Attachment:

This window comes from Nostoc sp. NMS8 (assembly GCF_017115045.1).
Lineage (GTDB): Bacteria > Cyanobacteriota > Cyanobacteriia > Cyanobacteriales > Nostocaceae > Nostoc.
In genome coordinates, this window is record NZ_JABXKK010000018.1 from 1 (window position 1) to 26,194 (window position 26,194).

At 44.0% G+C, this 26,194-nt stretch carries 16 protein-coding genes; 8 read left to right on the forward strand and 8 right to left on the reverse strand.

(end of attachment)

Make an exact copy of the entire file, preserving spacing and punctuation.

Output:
This window comes from Nostoc sp. NMS8 (assembly GCF_017115045.1).
Lineage (GTDB): Bacteria > Cyanobacteriota > Cyanobacteriia > Cyanobacteriales > Nostocaceae > Nostoc.
In genome coordinates, this window is record NZ_JABXKK010000018.1 from 1 (window position 1) to 26,194 (window position 26,194).

At 44.0% G+C, this 26,194-nt stretch carries 16 protein-coding genes; 8 read left to right on the forward strand and 8 right to left on the reverse strand.